The efforts to ensure quality in survey research have focused too heavily on the development of tools designed to detect and remove bad and/or fraudulent data. This approach is incomplete. As a full-service research company in business for almost 35 years we deploy the full arsenal of tools to detect and remove bad data. From digital fingerprinting to reliability tests to probability algorithms and open-end response validation and others, we cover a lot of territory to ensure we’re delivering a clean and reliable data set. And we’re not alone – most of the industry is engaged in catching cheaters and excluding poor data. It’s cost of entry in this business. Perhaps the industry is spending too little time on specific efforts to improve the survey experience through design and efforts focused on inclusion of underserved participant groups. We can flip the discussion and continue to push for better survey design and participant engagement, not relying simply on providing a better user experience but also ensuring specific design elements lead to more reliable data.
The Future of Surveys is not Mobile
Participants choose how and when they engage in research. Research organizations no longer make those decisions, but we do get the opportunity to optimize the participant experience. Focusing our collective efforts to provide the right experience for participants is our imperative and the purpose should be to facilitate survey completion across demographic groups and device types. The future of surveys is not mobile; the future is in designing a consistent experience to a participant regardless of device or platform. This means going beyond a simple Responsive Design solution for making surveys “mobile optimized” and instead focusing on specific designs which render consistently, providing the same question presentation, across devices. We began conducting research-on-research focused on multi-platform survey design 18 months ago, across project types and categories to determine optimal survey designs for multi-platform survey engagement. This process has resulted in data-supported designs which improve the participant experience and ensure sustainable data quality in online data collection. New designs ensure no difference in data across device types (laptop/tablet/phone) and reduce mid-term dropout rates by mobile-first participants, and allows us to get rid of troublesome questions types like grids to improve the experience.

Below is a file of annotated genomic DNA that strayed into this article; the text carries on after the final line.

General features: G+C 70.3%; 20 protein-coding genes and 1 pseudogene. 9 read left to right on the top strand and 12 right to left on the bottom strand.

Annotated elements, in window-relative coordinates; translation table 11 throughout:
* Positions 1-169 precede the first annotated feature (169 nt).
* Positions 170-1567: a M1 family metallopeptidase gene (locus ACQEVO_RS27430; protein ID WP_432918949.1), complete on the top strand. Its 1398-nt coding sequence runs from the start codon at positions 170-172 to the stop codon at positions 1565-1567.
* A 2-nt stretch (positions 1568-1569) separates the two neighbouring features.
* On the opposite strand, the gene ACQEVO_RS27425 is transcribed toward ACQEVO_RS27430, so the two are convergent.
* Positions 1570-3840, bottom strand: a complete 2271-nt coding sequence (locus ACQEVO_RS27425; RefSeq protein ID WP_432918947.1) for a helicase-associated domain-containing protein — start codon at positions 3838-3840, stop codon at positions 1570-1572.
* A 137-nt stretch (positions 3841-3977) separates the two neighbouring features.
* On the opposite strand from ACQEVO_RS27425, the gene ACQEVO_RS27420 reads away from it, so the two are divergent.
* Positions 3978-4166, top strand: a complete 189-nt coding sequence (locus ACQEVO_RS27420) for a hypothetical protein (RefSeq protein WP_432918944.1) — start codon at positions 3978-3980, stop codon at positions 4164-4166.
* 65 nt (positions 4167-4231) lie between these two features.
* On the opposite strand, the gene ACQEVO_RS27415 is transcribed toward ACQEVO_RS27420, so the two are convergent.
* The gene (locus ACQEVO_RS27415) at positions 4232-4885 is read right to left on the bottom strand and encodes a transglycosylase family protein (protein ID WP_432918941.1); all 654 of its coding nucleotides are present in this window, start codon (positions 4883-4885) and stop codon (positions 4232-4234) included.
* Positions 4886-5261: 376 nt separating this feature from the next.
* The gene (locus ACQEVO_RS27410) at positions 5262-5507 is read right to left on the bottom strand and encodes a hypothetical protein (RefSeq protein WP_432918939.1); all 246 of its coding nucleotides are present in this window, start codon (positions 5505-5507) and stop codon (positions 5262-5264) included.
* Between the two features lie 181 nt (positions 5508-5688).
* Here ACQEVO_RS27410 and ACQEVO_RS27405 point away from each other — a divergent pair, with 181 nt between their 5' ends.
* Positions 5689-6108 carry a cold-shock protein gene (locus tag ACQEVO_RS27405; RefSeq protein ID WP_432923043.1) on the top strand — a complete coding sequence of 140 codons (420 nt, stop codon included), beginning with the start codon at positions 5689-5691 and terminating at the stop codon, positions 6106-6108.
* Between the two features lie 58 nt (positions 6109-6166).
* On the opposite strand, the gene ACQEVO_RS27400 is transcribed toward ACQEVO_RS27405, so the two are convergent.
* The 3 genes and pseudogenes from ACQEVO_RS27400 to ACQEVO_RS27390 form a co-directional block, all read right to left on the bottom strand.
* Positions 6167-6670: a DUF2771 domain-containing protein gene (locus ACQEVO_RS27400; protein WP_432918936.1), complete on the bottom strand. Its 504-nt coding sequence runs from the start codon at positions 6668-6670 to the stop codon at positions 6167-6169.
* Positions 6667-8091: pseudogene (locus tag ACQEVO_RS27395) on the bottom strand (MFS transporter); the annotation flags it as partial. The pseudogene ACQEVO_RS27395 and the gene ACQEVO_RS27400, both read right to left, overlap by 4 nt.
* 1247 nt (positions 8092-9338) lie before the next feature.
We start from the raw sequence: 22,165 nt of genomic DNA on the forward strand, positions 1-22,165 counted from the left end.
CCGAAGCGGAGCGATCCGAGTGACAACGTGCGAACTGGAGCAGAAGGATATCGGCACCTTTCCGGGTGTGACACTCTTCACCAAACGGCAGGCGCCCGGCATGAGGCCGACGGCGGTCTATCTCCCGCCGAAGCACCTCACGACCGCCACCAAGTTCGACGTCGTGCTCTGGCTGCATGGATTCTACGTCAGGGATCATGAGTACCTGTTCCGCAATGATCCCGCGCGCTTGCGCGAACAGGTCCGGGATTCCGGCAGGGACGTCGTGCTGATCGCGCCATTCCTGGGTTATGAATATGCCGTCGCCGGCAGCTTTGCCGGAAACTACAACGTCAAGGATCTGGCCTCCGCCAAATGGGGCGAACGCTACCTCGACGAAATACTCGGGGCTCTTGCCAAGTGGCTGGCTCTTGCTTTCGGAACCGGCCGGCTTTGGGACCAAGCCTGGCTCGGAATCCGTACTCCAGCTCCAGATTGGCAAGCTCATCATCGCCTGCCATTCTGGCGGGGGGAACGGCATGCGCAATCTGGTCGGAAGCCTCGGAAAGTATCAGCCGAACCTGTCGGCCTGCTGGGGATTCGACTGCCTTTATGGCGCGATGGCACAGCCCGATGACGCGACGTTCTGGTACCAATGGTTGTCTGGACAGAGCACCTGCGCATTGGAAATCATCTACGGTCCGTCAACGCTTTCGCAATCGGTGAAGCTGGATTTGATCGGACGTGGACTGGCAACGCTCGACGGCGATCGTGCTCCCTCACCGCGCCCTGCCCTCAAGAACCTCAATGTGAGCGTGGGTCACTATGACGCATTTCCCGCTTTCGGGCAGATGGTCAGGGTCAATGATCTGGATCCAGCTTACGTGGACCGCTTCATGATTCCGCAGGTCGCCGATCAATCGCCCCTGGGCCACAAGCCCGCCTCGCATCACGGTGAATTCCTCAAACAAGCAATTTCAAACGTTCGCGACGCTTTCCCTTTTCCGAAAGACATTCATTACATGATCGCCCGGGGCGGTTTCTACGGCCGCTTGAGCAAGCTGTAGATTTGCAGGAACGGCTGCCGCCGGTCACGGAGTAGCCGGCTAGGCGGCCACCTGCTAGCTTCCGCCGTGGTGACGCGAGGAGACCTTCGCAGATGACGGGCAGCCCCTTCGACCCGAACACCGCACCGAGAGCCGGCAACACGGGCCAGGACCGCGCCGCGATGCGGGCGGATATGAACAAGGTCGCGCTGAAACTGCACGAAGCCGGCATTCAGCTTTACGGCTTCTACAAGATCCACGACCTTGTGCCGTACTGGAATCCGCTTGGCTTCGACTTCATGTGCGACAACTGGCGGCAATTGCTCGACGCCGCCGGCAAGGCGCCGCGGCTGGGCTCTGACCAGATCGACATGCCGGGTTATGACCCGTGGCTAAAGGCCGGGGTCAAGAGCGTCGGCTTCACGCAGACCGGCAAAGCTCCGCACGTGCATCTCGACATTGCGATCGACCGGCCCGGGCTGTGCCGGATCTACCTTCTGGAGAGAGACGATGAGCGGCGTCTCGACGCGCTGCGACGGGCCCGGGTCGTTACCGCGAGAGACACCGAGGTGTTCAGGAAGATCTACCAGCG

ADA Accessibility and Participant Inclusion
Instead of looking for new ways to exclude participants, how can we bring more people into our surveys and encourage them to continue to participate in survey research? Do you know how many people with visual impairment or blindness are currently trying to complete your surveys? In the U.S. there are approximately 25 million people living with high levels of visual impairment or blindness and this number is expected to climb with the aging population. With ADA accessibility mandates expected in 2018 we need to start thinking about how to bring this group into the survey experience and how to do it in a way that goes beyond simple compliance for creating a good experience. It’s not easy. The challenges with survey design and for creating an engaging survey experience with the visually impaired and blind are significant and important for the future of representative survey research. Those with visual impairment require a high contrast solution while those with blindness need a solution which works with screen readers and braille pads, and the specific design solutions are unique. I would encourage you, if you haven’t already, to engage with this community to begin developing the solutions needed to be compliant and to ensure their needs for participant experience are being met. This is an under-served community when it comes to online participation, but they want to do research and we need them to be part of our research if we want true representation. And in this case and others, we simply need to try harder to create opportunities for research participation.
Participant Inclusion
So much of our efforts towards quality are focused on excluding participants. We’re starting to flip the discussion to engagement and focus instead on participant inclusion. Multiplatform design and ADA accessibility are two ways we’re moving the initiative forward. Better survey design with a renewed focus on the participant experience, and optimizing those elements which produce quality across projects and across categories should be our beacon for future industry efforts.   Bob_Graff Robert Graff Vice President at MarketVision Research, Inc